The Synchronous Blog

A blog about reactive programming languages.

Posts Tagged ‘dataflow

“Céu: Embedded, Safe, and Reactive Programming”

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We have published a technical report entitled “Céu: Embedded, Safe, and Reactive Programming”.

Enjoy the reading!

Abstract:

Céu is a programming language that unifies the features found in dataflow and imperative synchronous reactive languages, offering a high-level and safe alternative to event-driven and multithreaded systems for embedded systems.

Céu supports concurrent lines of execution that run in time steps and are allowed to share variables. However, the synchronous and static nature of Céu enables a compile time analysis that can enforce deterministic and memory-safe programs.

Céu also introduces first-class support for “wall-clock” time (i.e. time from the real world), and offers seamless integration with C and simulation of programs in the language itself.

The Céu compiler generates single-threaded code comparable to handcrafted C programs in terms of size and portability.

Table of Contents:

  1. Introduction
  2. The Language Céu
    1. Parallel compositions
    2. Internal events & Dataflow support
    3. Wall-clock time
    4. Integration with C
    5. Bounded execution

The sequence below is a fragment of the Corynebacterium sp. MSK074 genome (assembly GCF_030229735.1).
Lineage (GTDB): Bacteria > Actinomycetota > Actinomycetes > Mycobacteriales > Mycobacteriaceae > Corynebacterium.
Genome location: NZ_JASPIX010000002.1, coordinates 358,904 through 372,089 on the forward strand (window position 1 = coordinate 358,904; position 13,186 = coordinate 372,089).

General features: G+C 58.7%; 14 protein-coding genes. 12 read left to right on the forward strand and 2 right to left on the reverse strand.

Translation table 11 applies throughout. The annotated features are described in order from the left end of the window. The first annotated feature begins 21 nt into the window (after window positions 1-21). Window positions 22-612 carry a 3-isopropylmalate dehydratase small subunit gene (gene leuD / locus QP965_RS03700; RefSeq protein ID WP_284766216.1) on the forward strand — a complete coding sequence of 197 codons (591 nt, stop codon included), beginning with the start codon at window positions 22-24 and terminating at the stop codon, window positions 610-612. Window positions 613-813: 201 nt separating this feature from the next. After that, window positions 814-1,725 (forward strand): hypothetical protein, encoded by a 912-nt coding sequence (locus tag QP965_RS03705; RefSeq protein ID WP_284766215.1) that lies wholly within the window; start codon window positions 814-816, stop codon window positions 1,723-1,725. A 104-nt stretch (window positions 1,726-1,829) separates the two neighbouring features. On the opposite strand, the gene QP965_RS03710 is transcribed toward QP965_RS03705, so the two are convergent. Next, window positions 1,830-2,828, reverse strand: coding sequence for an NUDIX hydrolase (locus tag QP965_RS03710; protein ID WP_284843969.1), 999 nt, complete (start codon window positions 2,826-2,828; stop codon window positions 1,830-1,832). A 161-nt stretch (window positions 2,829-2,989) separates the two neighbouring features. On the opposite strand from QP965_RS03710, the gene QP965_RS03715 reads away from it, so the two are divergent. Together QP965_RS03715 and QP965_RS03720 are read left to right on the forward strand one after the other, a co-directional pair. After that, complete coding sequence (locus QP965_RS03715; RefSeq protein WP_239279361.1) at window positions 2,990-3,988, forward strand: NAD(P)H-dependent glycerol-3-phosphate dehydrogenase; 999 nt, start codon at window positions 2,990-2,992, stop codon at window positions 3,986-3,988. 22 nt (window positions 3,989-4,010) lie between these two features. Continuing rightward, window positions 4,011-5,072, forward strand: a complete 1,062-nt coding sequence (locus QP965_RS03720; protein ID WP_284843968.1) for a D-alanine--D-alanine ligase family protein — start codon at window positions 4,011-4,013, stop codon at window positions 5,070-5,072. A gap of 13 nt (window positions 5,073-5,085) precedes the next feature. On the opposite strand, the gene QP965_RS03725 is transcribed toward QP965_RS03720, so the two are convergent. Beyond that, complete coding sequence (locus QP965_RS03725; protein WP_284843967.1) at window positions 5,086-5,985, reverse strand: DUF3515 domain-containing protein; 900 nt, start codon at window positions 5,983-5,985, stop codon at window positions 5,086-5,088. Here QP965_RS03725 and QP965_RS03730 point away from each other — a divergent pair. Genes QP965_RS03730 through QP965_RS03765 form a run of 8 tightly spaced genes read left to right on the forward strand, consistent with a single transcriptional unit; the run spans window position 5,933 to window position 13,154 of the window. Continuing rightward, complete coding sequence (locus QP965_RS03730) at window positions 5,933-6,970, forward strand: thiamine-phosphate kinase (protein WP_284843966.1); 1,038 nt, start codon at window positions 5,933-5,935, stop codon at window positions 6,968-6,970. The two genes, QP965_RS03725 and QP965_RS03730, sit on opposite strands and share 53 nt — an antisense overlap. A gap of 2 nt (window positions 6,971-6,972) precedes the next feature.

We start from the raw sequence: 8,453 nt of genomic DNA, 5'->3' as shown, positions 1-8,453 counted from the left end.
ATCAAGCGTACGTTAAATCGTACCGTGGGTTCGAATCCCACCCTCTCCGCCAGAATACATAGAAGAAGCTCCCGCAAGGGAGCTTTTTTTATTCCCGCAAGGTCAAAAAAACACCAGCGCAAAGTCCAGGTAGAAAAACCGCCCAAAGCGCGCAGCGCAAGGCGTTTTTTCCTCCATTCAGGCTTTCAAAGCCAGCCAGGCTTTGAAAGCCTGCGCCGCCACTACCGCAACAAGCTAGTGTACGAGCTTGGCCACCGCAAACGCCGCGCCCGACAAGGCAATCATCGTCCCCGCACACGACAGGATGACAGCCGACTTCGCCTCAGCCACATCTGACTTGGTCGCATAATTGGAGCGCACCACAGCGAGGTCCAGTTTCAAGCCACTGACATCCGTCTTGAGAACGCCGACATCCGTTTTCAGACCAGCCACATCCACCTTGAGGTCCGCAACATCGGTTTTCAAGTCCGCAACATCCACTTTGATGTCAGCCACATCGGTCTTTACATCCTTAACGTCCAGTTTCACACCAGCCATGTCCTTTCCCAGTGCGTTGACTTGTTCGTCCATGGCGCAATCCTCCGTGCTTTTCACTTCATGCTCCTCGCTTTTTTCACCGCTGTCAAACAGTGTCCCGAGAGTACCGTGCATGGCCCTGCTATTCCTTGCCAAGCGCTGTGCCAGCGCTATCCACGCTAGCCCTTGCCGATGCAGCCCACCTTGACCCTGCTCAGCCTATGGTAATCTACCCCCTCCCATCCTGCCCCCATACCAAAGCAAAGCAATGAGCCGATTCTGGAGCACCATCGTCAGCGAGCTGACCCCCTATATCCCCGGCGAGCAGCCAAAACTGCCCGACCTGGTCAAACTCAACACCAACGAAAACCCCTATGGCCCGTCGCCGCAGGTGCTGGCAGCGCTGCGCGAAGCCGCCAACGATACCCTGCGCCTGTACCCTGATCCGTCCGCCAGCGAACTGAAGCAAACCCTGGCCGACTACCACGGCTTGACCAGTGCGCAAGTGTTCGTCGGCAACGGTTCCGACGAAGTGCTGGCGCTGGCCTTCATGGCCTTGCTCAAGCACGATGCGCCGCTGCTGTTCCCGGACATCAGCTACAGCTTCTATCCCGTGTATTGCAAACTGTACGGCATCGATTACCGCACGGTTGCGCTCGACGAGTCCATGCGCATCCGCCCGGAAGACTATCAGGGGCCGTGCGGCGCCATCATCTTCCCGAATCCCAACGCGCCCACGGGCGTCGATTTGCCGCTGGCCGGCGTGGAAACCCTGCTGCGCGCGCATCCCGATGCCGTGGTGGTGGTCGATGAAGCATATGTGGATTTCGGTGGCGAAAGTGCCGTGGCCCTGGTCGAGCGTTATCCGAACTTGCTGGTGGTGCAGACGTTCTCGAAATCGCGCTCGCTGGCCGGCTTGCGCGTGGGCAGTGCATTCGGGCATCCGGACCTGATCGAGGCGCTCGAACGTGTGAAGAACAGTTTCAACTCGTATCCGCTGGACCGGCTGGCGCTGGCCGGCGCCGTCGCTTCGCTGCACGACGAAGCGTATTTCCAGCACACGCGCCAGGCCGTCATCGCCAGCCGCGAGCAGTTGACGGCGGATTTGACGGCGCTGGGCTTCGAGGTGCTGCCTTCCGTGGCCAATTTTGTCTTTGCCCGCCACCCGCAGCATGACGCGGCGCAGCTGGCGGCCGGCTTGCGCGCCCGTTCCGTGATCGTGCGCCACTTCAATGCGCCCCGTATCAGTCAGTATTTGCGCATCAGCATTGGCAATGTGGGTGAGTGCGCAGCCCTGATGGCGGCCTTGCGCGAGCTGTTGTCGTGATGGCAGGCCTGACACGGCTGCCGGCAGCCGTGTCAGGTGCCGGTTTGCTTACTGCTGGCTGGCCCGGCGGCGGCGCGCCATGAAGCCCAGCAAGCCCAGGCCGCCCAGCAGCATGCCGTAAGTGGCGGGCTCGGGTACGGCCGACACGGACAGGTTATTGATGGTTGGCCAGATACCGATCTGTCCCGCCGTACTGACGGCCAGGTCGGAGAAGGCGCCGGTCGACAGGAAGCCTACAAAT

6. Determinism
    7. Asynchronous execution
    8. Simulation in Céu
    9. GALS execution
  3. Demo applications
    1. WSN ring
    2. Arduino ship game
    3. SDL game simulation
  4. Implementation of Céu
    1. Temporal analysis
    2. Memory layout
    3. Gate allocation
    4. Code generation
    5. Reactive execution
    6. Evaluation
  5. Related work
    1. Synchronous model
    2. Asynchronous model
  6. Conclusion

A “down to earth” reactive language: Céu

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It has been more than one year since my last blog post. The reason is the direction I took two years ago, in the beginning of my PhD, switching from LuaGravity to something more grounded.

LuaGravity was very fun to work with, it showed how reactive languages are expressive, allowing complex dependency patterns to be written with simple expressions. It also showed how easily Lua can be hacked in runtime to provide a completely different semantics.